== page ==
The Problems with Buildings…

Buildings are expensive things to run.  And these days fewer of us need them as places to go to work.  Or at least we don’t need to go to just one of them.  And we don’t need to pay rent.

Yet there is a vibrant industry driven by developers, politicians and consultants bringing semi derelict buildings, especially in poor communities where regeneration cash is easier to come by, back to life as managed workspaces, incubators and start-up hubs.

When money is being sought to kick these schemes off the business plans always look achievable.  This occupancy rate at these rates per square foot, taking a contribution from the community cafe, with fixed costs of x and variable costs of y, within z months we will be generating a profit and re-investing in the local community.  Money is raised work is done and with hard work and good luck the building is eventually opened.

Except it is rare that members sign up as expected, rents are hard to collect in an economy where most cities have millions of square feet of empty office space.  Fixed costs are usually higher than projected as budgets over-run and interest repayments are higher than anticipated. That break-even point always seems to be ‘just around the corner’ even as social objectives for the building get thrown out the window in pursuit of revenue.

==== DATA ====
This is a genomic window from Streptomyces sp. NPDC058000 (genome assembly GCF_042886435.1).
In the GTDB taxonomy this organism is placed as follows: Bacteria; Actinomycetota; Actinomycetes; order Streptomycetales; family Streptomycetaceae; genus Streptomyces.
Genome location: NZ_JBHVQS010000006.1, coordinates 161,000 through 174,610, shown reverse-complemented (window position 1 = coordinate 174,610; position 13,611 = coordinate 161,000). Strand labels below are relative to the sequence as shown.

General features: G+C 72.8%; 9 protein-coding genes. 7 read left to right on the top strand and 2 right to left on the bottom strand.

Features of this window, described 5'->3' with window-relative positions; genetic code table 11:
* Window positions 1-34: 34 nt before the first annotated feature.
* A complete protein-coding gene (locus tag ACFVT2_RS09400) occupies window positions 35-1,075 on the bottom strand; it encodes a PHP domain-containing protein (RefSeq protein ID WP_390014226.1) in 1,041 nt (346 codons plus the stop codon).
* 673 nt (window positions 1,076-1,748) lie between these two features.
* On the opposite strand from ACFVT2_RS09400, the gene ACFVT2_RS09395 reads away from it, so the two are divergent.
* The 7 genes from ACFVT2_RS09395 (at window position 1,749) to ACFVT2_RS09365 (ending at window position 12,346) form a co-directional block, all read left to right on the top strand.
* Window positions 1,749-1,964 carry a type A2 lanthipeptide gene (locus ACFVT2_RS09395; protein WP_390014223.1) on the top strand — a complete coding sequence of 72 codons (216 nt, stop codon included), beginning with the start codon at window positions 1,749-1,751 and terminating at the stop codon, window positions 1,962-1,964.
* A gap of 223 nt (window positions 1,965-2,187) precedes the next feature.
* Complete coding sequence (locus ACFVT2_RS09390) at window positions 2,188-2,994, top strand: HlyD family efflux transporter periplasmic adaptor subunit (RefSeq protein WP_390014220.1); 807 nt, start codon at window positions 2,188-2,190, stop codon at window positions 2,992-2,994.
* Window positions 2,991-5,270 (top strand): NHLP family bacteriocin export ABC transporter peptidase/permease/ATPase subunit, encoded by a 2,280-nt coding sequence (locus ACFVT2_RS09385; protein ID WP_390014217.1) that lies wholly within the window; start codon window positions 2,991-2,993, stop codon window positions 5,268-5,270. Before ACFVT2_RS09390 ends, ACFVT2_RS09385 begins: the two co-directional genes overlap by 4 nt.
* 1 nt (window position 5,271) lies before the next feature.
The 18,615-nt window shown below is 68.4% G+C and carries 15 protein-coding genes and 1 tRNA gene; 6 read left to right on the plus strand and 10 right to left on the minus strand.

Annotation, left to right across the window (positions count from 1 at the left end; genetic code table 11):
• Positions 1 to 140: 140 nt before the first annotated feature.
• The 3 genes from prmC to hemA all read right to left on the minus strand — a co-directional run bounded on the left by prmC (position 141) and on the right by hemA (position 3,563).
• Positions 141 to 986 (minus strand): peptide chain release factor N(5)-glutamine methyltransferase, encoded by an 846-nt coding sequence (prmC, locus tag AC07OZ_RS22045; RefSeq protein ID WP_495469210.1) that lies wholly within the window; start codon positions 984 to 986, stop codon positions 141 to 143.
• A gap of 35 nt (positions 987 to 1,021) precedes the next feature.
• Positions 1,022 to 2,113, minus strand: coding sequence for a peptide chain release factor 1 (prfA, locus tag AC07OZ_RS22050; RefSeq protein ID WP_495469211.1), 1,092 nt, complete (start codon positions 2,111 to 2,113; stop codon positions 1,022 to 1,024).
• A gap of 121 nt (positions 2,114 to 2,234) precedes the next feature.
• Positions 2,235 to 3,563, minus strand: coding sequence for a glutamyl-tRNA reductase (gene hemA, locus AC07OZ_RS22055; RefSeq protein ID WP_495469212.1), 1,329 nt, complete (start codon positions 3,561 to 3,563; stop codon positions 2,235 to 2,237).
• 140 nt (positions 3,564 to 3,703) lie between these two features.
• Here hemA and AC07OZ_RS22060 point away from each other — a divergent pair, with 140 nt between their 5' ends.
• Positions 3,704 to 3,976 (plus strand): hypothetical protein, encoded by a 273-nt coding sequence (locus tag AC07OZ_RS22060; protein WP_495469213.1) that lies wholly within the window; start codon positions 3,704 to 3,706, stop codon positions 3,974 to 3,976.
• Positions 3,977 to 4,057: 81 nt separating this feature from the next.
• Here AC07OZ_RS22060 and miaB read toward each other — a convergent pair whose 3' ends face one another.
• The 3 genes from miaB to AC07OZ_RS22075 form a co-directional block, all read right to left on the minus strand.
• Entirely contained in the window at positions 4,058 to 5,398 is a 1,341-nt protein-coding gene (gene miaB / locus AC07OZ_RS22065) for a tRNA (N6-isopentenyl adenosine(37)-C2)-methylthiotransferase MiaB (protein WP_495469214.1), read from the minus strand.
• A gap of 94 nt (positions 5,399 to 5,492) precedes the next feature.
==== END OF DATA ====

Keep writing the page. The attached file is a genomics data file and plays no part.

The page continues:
So lots of money, usually intended to help people living in deprived communities, goes into the pockets of consultants and developers and into interest re-payments on loans and the community gets a building that continues to swallow up revenue as the various parties who supported its development and staked their reputation on its success do all that they can to keep it open.  Including setting rents that frequently act as  major barrier to access to local people.

Of course it doesn’t always work out like this.

Some communities can stand the overheads associated with such developments.  Typically they are vibrant, affluent and well-educated, with disposable income to invest in ‘community share issues’ with no real need to generate a financial return. Hardly the intended beneficiaries of regeneration cash.  But even in these communities, building based regeneration is an expensive, risky and demanding endeavour requiring a lot of know-how and goodwill to keep the show on the road.

If we are restoring a building for its own merit then that is fair enough.

But, there is a world of difference between a pretty building and a building that is doing a beautiful job.

 

Comments

  1. An example of one that has worked? http://atu.org.uk/Stories/Millfields

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